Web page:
I have a confession to make about the potatoes, though. The exact ones you see on the plate there, they aren’t local. I bought them at Wegman’s on Sunday afternoon. You see, I thought I had potatoes still in the fridge, so I didn’t buy anymore at the farmers’ market on Saturday morning, when I bought my kale and unpictured carrots. They were right there, but I’ve been trying not to overbuy food, and I virtuously skipped them, falsely remembering that I still had a few leftover from the buying club.

However, since the potatoes could have been local, I’m counting this as my final Dark Days meal. I’ve already given myself so many exceptions, what’s one more?

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April Can Jam: Herbs!

Wedding favors

T.S. Elliot wrote, “April is the cruellest month.” I believe him to be correct, particularly when it comes to seasonal fruits and vegetables. It’s the month in which we (particularly the more northerly ones of us) plant and hope, dreaming of asparagus, strawberries, peaches and corn, but without any measurable (or at least, edible) yield.

And so, as the Tigress and I considered our April Can Jam options, we settled on herbs as the month’s ingredient. They’re widely available even in this time of seasonal anticipation, work in both sweet and savory applications and will be particularly terrific for those of you in warmer climates who already have some lovely fruits and spring vegetables to play with.

Do remember that whatever you make has to be suitable for water bath processing. This means no infused oils or pestos, as they can’t be processed and have a fairly limited refrigerator life.

April posts must go live between Sunday, April 18th and midnight on Friday, April 23rd.

I can’t wait to see what you all come up with!

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Charoses Inspired Jam for Passover


A couple of weeks ago, I got the most inspired idea from a reader. Knowing that Passover is around the corner, she wondered whether it would be possible to make a jam based on charoses (also spelled charoset), one of the traditional components in the Seder meal. It’s a dish traditionally made from chopped apples, nuts, honey, cinnamon and wine, and it on the table to represent the mortar that Jews used when laying brick, during their days of slavery in Egypt.

eight cups chopped apple

Though my mother is Jewish, we didn’t observe many of the holidays when I was growing up. In fact, the bulk of my experience with the ceremony of the Seder came from gatherings in our Unitarian Universalist church parish room and my repeated readings of the All-Of-A-Kind Family books.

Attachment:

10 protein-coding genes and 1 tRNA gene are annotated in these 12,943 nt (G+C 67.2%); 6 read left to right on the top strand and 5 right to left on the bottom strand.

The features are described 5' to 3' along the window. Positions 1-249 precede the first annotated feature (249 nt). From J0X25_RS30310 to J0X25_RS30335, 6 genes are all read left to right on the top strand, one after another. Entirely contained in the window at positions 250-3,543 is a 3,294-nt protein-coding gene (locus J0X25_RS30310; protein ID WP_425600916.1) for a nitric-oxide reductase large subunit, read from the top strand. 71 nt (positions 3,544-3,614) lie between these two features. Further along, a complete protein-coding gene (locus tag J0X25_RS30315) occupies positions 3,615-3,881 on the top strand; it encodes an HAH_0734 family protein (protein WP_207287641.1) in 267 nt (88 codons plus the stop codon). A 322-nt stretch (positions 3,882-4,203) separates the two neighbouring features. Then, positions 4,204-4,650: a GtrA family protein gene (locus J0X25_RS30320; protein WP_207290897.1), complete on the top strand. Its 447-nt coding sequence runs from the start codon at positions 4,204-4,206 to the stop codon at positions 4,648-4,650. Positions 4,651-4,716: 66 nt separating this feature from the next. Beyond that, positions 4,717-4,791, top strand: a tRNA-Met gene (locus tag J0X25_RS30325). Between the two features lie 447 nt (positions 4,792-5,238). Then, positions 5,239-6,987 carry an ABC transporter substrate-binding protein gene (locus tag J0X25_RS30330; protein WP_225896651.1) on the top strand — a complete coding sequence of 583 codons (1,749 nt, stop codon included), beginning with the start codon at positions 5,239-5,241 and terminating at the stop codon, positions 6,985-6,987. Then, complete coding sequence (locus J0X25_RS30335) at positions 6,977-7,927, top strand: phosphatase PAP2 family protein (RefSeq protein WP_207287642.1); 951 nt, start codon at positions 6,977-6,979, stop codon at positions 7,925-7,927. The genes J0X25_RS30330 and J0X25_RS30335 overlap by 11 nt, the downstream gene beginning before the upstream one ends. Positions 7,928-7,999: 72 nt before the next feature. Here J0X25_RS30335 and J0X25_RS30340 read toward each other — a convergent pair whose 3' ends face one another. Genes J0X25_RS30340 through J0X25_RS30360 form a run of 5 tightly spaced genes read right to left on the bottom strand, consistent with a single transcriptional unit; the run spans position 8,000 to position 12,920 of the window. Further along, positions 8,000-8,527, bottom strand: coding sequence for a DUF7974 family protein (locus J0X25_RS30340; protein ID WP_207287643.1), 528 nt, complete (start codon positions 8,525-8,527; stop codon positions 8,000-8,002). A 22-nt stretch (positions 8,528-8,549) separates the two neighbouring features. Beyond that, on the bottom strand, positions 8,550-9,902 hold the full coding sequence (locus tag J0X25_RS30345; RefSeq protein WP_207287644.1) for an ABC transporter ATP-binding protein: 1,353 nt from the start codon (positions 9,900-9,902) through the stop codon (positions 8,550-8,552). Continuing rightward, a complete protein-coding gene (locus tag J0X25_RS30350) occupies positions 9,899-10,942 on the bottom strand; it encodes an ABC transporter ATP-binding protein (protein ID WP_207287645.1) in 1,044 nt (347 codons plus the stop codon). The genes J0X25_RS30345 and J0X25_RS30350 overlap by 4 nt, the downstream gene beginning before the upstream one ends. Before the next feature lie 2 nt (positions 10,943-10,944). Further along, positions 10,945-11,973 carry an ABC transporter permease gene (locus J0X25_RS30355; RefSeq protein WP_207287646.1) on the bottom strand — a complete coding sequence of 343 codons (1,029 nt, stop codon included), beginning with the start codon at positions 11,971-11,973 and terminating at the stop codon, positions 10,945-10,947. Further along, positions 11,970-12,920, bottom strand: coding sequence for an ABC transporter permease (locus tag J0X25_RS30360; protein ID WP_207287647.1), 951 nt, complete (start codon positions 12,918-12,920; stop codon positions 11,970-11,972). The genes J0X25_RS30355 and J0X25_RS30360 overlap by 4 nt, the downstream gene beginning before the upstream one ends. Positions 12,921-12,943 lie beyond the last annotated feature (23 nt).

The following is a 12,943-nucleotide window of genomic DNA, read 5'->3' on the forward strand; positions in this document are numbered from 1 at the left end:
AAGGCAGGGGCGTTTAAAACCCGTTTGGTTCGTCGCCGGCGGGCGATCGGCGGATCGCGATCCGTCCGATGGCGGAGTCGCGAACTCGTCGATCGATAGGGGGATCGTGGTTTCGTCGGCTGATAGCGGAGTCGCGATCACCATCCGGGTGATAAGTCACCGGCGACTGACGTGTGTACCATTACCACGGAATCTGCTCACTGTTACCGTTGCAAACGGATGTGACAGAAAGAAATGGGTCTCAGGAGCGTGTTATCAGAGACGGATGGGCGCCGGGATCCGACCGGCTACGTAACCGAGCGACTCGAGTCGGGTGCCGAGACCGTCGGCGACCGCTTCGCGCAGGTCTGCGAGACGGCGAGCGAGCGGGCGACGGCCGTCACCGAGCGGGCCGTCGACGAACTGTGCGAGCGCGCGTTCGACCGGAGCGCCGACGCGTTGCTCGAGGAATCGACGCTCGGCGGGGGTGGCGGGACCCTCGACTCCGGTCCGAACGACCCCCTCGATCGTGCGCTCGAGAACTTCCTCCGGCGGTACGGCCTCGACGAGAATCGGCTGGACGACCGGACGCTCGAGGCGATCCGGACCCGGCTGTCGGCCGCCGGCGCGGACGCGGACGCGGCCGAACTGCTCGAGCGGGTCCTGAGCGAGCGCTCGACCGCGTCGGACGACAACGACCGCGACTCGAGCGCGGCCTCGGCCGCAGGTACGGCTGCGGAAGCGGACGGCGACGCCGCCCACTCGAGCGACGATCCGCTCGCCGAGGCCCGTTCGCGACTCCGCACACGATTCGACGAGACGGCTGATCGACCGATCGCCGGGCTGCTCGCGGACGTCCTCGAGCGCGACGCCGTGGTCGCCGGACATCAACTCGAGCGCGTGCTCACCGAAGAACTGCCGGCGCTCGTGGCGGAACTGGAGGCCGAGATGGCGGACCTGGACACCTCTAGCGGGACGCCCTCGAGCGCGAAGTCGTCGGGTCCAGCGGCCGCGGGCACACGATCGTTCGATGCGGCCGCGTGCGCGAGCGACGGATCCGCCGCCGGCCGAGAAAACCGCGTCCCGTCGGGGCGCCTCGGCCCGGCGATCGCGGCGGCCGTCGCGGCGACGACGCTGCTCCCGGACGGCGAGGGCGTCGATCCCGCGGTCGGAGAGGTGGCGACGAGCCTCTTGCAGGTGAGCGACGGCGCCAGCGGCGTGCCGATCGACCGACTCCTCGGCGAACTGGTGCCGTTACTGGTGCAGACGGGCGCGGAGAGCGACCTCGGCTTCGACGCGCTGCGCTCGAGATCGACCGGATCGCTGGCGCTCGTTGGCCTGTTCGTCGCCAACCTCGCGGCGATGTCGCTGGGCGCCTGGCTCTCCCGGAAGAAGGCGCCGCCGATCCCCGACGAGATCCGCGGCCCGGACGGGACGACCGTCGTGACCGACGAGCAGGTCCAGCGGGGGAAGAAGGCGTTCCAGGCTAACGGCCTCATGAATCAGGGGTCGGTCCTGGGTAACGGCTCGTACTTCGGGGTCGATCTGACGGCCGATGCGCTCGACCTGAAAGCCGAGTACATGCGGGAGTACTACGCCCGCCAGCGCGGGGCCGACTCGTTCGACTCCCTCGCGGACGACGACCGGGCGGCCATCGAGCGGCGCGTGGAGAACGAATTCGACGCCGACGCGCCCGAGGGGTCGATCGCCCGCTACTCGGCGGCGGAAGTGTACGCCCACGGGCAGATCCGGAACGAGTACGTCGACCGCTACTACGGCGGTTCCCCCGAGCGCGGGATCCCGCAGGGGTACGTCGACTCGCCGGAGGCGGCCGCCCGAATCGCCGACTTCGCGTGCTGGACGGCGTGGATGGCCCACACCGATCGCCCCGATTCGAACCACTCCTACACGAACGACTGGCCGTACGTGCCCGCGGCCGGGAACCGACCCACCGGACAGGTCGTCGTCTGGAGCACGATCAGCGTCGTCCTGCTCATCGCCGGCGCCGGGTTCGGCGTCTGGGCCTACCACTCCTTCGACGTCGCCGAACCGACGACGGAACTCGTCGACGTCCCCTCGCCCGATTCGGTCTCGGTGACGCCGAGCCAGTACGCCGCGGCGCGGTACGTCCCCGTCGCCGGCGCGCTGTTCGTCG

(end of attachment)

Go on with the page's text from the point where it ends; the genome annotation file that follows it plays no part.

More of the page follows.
1 1/2 cups grape juice

However, since moving to Philadelphia in 2002, I’ve attending at least one family Seder every year, and have come to really appreciate the yearly ritual, and the ways in which it celebrates the struggle for freedom.

toasted and chopped almonds

As far as food and Jewish holidays go, Passover is somewhere in the middle of the pack in terms of delicious. You’re instructed to surrender leavened items for the eight-day period. But even in with the restrictions, one can find moments of culinary joy. Personally, I find a lightly buttered and salted piece of matzo to be pure bliss. Add a scoop of charoses and a dollop of horseradish (another traditional Seder plate player) and I’m a happy girl.

juicing a lemon

In thinking this particular batch of jam out, I knew it wouldn’t be an exact replica of what is essentially an uncooked apple-walnut salad. But I did want to create something that would be somehow similar and familiar. Apples were a given, as was honey and cinnamon. I used grape juice in place of the wine and added a bit of lemon juice to balance things out. And I chose to use almonds in place of the more traditional walnuts, thinking that they would retain their crunch better.

a cup of honey

Initially, I was uncertain about the addition of the nuts in the jam, as I wasn’t sure how they would effect the pH level of the jam and thus its safety. However, after doing some research, I eventually came across this recipe for Apricot-Orange Conserve that used similar proportions to what I was planning. If the National Center for Home Food Preservation could comfortably include some nuts in a batch of jam, I knew I could too.

stirring in almonds

I am really pleased with my initial attempt at this recipe. It’s thick, spreadable and not too sweet. Some might call it more of a chutney than a jam, because of the texture that the chopped nuts lend. However, since it doesn’t include a savory component, I’m going to keep calling it a jam (unless someone has a better name for it). Making this had also had me thinking about other ways that Seder elements could be transformed into preserves (Apple Horseradish Jelly, perhaps?).

finished jam

I’m thinking that this jam might make for a nice gift if you’re having friends over for a Passover Seder and want to send them home with something delicious and thematic. Passover starts on Monday, March 29th this year, so you’ve got just under a week to whip up a batch!